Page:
Hard-earned victory for Town

APART from Jermaine Wright's goal, which was out of this world, the most pleasing aspect of this game was the way Ipswich never panicked and ground out the win, writes Derek Davis.

APART from Jermaine Wright's goal, which was out of this world, the most pleasing aspect of this game was the way Ipswich never panicked and ground out the win, writes Derek Davis.

Joe Royle earned his corn at the break, making two astute changes in personnel, and Ipswich showed their adaptability by switching styles to get a result.

The 3-1 scoreline was perhaps flattering inasmuch as Rotherham deserved to take something out of the game.

But after getting the upper hand in the first half, the Millers could not live with a more direct, determined Ipswich.


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Although Town had plenty of the ball in the first 45 minutes, they never really penetrated. Dean Bowditch was making many slippery and clever runs but usually away from goal and away from danger.

Town had little width, none whatsoever on the right, with Fabian Wilnis dropped in favour of the struggling Drissa Diallo, and it was no surprise he was taken off at half-time.

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Tommy Miller ploughed a lonely furrow on that side, drawing on either Darren Bent or Bowditch to help out. The Scotland international-in-waiting flashed a dangerous shot across goal that Mike Pollitt was pleased to see go wide, but other than that the Rotherham keeper was barely troubled at first.

Ian Westlake and Matt Richards caused a bit more bother down the left side but struggled when put on the back foot by a fit-again Chris Sedgwick.

Town had already been served warning as the 23-year-old made a mazy run into the area, but his shot struck team-mate Michael Proctor.

Sedgwick did it again two minutes after being heavily fouled by Westlake, who was booked for his trouble.

Westlake lost out the second time they tangled, and this time Sedgwick weaved his way into the area, swerved inside Richards, ghosted past John McGreal and hit a low left-foot shot by Kelvin Davis before Matt Elliott could get a tackle in.

Referee David Pugh, who has not awarded a penalty all season, turned down three appeals, two from Rotherham.

Bowditch appeared to be pulled down by Shaun Barker, but that was waved away.

Proctor and Elliott collided and the Millers were adamant it was a foul, but it looked more like a coming-together.

And in the second half John Mullin went down under a Shefki Kuqi challenge which many officials would probably have given.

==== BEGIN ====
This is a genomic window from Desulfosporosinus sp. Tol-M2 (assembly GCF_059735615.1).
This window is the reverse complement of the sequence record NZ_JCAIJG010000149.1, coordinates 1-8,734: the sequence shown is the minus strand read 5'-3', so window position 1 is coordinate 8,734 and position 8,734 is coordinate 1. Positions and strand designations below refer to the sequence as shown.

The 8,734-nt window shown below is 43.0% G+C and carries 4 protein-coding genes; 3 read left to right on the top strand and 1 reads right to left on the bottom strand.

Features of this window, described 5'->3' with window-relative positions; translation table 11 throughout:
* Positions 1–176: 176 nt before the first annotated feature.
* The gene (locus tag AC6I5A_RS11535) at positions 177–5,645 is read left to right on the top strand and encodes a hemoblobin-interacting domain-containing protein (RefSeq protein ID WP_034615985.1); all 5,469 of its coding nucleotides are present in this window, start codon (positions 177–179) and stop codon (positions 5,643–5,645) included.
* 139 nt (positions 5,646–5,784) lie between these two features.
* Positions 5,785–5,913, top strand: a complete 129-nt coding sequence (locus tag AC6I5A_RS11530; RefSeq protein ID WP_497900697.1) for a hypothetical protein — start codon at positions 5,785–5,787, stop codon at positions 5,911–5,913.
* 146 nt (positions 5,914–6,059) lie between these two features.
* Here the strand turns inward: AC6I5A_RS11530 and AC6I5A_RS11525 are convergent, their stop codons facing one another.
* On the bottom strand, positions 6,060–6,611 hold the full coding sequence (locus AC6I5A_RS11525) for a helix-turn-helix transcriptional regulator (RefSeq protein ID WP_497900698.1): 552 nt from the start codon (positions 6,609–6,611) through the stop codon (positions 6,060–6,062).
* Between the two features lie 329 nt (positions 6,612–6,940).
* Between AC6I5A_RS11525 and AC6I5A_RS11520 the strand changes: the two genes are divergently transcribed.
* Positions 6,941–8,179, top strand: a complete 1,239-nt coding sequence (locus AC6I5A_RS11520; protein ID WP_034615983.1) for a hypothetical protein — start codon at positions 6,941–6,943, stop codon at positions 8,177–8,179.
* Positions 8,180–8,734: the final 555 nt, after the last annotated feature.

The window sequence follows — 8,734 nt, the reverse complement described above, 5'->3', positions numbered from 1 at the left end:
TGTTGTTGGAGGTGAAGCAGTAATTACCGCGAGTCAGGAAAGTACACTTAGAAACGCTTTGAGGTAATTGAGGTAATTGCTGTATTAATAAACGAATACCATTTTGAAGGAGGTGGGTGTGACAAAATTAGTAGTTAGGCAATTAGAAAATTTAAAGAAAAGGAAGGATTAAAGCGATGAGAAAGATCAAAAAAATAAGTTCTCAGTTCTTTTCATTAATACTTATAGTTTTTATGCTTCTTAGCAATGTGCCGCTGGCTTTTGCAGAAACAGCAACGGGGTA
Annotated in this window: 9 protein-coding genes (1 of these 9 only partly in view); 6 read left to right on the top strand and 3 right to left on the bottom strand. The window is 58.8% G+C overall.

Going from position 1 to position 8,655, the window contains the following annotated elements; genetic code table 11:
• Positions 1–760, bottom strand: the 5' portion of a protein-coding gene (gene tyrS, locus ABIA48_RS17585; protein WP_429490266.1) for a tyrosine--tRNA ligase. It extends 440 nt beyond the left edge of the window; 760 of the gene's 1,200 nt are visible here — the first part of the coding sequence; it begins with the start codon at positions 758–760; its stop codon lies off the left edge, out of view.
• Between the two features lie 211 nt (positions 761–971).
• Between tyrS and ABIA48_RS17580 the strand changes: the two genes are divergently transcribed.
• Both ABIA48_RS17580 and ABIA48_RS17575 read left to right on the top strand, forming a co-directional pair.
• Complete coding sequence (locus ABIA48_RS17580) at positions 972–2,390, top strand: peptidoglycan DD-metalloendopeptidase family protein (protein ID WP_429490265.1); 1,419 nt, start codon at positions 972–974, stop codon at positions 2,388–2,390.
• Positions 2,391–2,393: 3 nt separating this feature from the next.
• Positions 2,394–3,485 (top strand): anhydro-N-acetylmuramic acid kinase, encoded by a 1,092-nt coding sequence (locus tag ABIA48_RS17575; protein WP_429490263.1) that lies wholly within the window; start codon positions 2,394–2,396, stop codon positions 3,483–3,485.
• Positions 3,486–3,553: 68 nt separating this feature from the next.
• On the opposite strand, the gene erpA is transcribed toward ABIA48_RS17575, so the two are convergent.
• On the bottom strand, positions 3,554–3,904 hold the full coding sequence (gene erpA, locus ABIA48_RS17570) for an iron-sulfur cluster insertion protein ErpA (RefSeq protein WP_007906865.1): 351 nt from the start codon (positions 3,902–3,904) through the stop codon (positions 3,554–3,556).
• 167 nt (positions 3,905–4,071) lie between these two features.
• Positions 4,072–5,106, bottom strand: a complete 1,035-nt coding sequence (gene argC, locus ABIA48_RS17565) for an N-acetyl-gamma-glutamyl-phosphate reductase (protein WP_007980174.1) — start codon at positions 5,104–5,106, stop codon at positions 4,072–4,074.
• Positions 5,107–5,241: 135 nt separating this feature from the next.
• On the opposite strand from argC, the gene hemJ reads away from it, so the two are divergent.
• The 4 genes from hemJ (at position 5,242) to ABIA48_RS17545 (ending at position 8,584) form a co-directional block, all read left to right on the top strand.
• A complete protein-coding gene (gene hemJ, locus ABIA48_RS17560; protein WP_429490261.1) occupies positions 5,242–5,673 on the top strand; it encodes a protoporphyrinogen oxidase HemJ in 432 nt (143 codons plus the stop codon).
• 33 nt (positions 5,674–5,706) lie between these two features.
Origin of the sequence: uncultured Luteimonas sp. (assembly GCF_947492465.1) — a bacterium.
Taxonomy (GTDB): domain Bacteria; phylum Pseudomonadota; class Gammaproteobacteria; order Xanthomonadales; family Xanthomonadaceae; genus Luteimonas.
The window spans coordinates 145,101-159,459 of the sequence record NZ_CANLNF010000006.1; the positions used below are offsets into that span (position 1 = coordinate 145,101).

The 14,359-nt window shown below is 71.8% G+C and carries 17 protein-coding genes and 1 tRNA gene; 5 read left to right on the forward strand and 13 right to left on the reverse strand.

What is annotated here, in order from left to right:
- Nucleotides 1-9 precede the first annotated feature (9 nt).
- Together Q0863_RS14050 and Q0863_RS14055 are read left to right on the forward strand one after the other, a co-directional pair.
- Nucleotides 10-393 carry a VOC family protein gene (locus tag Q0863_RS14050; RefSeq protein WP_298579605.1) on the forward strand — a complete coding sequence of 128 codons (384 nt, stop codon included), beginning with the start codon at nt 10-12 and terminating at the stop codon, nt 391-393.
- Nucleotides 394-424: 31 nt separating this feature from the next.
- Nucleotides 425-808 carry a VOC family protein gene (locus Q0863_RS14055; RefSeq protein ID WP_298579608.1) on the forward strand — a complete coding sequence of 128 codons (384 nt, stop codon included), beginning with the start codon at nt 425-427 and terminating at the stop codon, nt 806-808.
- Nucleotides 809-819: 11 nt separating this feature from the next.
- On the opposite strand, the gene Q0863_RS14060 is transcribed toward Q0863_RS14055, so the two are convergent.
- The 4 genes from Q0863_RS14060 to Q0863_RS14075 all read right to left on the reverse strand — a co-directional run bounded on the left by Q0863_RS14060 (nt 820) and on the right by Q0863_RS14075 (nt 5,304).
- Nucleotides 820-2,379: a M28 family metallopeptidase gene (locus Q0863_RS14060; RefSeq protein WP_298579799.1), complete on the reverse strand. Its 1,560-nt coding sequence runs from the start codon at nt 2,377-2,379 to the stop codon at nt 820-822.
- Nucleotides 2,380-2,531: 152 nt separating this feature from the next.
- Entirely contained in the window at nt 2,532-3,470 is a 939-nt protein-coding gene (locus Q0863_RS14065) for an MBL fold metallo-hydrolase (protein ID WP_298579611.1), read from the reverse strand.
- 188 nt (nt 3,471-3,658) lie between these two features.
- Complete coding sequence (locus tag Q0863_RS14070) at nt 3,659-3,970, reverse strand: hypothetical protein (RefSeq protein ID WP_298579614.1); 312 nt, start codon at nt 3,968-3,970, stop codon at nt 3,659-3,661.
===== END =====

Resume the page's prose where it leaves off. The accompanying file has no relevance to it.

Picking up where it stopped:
Half-time allowed Royle to replace Diallo and Bowditch with Martijn Reuser and Kuqi, with Wright dropping into the right-back position.

The half-time talk was clearly don't panic and keep passing and moving and Rotherham will yield.

In fact, it took something a bit special to demoralise the Millers, who certainly looked better than their position suggests.

Richards looked up from wide on the left and lofted a ball to the unmarked Wright. He showed perfect technique and ability to catch the volley with his right foot, 30-yards out, with such velocity Pollitt could only gaze in amazement as it thundered into the top left corner of his goal.

Rotherham would still not roll over and Proctor twice got through Town's still flimsy defence, but each time his shot bounced back from Davis's right-hand post.

The Town keeper had not been too busy but showed his alertness and agility to tip over an unmarked Martin Butler header from an Andy Monkhouse cross.

Reuser and Kuqi had an impact on the game, although the Dutchman was off target with a couple of free kicks.

He was on target, though, with two superb through-balls for Bent, who was offside the first time he beat Pollitt.

Not the second time though, when he raced onto Reuser's chip and calmly struck his low shot between Pollitt's legs as he jumped in anticipation of a lobbed shot.

That was enough to send the 1,500 travelling Town fans in the stand behind that goal into delirium.

A win at Rotherham, revenge for the defeat this time last year that severely dented their play-off chances.

But more was to come as Reuser won a header, Kuqi cut in from the left flank and kept his composure to side-foot low into the net.

That could prove vital if it comes down to goal difference.

In the end there were many good things about this match. McGreal recovered from an ankle injury to declare himself fit, but struggled at times and will need to be sharper if he plays today.

But perhaps the most pleasing thing was the inner-strength Town showed and the resilience they displayed against a rugged side fighting for survival.

The watching Mick McCarthy will have left Millmoor not knowing quite what to expect today, but if Town can put in a similar second half, with a tighter, more focused defence, even the impressive Black Cats will struggle to contain the best attacking side in the division.

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